For nearly 10 days after news broke of Saudi journalist Jamal Khashoggi’s “disappearance” after entering the Saudi consulate in Istanbul, state-owned Egyptian newspapers, as well as most private ones, chose to play it safe and avoid antagonizing the kingdom by simply not reporting the story.
Eventually, however, the story became too big to ignore, threatening Saudi Arabia’s ties with many countries and giving rise to demands that the kingdom—and, more specifically, Saudi Crown Prince Mohammed bin Salman—face repercussions. At that point, many of those same Egyptian media outlets, as well as more influential talk show hosts on private television channels, slowly started to refer to the crisis by adopting the official Saudi line: Neither the king nor his son, the crown prince, was involved in Khashoggi’s disappearance, and the entire saga was a conspiracy carried out by Turkey and Qatar––both known sponsors of the Muslim Brotherhood––to harm Saudi interests and its image on the world stage.
The Qatari-Turkish-Muslim Brotherhood axis has been considered public enemy number one in Egypt, Saudi Arabia, and the United Arab Emirates (UAE) since the ouster of former Egyptian President and Muslim Brotherhood leader Mohammed Morsi by the military, following mass popular demonstrations in July 2013. Reports on Khashoggi’s ties to the Brotherhood and his Islamist sympathies, as well as the presence among the protestors in front of the Saudi consulate of well-known figures from the Egyptian Muslim Brotherhood who have been living in exile in Turkey, were viewed as evidence to support those theories.
Ahmed Moussa is a television presenter who might be viewed as Egypt’s equivalent to Fox News’ Sean Hannity. He is a staunch conservative and fervent defender of Egyptian President Abdel Fattah el-Sissi and the government’s policies. Moussa hosted panelists who made unsubstantiated claims about Khashoggi’s fiancé, including allegations that she might have been an agent for Turkish intelligence.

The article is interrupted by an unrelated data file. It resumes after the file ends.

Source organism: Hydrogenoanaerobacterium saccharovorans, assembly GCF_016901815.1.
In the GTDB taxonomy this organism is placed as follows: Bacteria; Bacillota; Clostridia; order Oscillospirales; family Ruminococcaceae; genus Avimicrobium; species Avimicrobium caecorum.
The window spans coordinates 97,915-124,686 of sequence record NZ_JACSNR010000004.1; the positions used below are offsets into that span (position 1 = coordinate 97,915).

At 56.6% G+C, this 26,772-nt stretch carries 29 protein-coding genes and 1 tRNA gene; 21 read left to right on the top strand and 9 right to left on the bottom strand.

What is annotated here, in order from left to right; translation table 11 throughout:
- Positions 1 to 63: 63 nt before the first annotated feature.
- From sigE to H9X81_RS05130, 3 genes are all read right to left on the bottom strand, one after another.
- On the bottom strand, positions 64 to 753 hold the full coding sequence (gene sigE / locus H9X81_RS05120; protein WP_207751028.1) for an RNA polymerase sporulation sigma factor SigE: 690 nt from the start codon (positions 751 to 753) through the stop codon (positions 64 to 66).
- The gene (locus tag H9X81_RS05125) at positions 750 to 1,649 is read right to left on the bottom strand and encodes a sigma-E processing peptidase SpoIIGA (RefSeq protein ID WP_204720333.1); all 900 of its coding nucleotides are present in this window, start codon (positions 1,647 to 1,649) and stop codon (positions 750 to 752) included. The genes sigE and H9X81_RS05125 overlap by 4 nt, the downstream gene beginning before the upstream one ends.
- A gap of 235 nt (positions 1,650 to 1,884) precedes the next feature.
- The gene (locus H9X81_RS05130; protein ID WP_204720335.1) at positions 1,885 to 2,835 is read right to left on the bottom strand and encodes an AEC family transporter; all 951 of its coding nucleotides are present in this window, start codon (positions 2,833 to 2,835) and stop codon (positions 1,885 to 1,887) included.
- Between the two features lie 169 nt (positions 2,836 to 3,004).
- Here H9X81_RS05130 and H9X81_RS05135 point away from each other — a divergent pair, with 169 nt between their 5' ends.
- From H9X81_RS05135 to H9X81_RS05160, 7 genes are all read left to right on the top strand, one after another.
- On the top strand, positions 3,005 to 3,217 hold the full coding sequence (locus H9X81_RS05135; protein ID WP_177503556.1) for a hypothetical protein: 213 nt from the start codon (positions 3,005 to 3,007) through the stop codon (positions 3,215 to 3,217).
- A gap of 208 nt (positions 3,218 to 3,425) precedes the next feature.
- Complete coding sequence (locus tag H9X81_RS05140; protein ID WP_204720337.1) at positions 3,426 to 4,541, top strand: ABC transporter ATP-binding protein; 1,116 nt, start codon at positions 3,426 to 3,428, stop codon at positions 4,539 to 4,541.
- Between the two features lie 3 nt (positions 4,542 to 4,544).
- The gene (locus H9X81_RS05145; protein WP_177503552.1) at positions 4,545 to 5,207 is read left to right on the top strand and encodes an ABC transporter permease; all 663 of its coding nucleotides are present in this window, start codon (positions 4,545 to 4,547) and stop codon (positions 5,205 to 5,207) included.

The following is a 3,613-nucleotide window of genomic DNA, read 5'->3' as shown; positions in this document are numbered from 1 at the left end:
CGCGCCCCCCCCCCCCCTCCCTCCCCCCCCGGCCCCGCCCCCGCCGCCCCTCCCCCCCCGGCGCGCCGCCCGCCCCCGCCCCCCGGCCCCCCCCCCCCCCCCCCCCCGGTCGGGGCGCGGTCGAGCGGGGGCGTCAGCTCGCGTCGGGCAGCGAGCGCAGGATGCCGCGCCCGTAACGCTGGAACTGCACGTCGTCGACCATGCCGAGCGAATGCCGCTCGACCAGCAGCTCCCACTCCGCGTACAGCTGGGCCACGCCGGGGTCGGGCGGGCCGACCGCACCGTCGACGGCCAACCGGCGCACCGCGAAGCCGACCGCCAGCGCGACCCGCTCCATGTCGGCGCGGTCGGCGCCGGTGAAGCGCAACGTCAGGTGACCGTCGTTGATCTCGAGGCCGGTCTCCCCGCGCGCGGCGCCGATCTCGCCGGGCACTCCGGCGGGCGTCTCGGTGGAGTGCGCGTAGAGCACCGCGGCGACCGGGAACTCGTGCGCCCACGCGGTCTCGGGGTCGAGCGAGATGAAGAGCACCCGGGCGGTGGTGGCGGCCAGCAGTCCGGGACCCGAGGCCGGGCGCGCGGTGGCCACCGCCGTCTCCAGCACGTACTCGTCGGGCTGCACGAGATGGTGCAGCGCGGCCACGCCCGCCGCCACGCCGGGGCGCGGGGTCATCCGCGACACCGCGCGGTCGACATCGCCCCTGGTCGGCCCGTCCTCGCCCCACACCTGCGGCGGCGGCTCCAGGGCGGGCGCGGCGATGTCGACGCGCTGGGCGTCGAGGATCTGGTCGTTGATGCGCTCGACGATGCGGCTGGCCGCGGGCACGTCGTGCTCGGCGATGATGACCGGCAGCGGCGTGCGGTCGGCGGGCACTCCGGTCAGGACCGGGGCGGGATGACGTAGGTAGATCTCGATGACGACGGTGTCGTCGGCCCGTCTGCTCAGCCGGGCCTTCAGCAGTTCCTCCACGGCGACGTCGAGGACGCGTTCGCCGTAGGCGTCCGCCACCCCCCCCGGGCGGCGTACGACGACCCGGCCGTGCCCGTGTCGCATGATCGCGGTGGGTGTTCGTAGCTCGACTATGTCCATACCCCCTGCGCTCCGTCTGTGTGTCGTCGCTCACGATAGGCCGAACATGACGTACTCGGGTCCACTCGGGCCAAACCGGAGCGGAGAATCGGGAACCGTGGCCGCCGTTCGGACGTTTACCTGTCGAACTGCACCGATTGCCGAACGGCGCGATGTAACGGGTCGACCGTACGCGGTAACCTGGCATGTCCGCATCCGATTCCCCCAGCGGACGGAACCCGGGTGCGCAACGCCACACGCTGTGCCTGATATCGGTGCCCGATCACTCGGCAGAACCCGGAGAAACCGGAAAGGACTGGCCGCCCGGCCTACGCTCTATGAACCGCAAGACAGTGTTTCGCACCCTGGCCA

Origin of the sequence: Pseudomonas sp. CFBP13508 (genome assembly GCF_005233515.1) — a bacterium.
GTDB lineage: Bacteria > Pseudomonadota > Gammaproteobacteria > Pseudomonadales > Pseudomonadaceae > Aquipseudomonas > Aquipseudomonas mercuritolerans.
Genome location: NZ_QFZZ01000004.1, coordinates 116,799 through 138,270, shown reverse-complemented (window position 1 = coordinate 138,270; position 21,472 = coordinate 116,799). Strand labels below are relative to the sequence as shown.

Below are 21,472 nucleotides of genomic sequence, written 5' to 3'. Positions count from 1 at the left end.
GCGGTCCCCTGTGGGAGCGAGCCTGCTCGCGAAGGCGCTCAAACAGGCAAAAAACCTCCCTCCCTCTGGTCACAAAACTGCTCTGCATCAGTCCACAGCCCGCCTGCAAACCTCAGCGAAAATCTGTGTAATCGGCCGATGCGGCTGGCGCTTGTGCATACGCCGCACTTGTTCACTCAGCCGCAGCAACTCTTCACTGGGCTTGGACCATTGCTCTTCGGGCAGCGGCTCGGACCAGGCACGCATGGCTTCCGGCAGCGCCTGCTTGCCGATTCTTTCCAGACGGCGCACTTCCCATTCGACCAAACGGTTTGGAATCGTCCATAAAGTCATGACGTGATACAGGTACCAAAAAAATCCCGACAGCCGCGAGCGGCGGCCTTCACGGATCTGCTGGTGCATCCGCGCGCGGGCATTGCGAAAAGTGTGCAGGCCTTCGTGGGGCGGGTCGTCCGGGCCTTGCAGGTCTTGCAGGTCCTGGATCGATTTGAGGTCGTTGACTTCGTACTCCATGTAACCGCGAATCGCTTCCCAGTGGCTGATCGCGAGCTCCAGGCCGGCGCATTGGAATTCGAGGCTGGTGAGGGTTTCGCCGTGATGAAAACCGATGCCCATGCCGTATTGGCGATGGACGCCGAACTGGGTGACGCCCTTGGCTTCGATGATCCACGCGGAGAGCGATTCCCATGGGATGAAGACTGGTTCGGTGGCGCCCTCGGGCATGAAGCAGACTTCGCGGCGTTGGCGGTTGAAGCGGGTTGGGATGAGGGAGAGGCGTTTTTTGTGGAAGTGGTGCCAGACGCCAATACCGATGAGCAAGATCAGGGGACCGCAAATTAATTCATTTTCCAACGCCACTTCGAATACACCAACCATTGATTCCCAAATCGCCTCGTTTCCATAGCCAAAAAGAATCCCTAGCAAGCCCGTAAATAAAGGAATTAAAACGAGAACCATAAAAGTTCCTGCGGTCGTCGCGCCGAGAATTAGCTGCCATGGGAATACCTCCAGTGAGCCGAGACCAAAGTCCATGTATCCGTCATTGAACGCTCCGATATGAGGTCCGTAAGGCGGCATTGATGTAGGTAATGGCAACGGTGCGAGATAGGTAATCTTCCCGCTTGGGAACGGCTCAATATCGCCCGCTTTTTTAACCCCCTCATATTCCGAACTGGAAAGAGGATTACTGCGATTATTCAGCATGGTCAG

Mustafa Bakry, a controversial member of parliament and talk show host, tweeted: “Those who think they can impose sanctions on the country of the custodian of the two holy sites have to expect the response of more than a billion Muslims, who will boycott the United States, its allies, and commodities, and will declare an economic war against it everywhere.”
A writer at the popular online tabloid Al-Youm Al-Sabie, Dandarawy el-Hawary, wondered whether, “Qatar and the Brotherhood got rid of Jamal Khashoggi after he repented and declared his intention to return to Saudi Arabia,” while the president of Cairo University, Mohamed al-Khost, stated, “We are all Saudi Arabia, and Cairo is Riyadh. Thus, any stand against the kingdom is considered a stand against Egypt as well.”
Amr Adeeb, one of Egypt’s most widely watched talk show hosts, known for his emotional and populist style, stressed that, “The goal of the Khashoggi crisis is the downfall of Saudi Arabia and shrinking its role in the region.”
Since Morsi’s ouster five years ago, Saudi Arabia and the UAE have become Egypt’s main backers and are instrumental in supporting its economy. When Egypt’s coffers were at an all-time low, and the country was struggling to find cash to import vital commodities such as oil and wheat, both oil-rich Gulf countries provided billions of dollars in cash as grants and loans.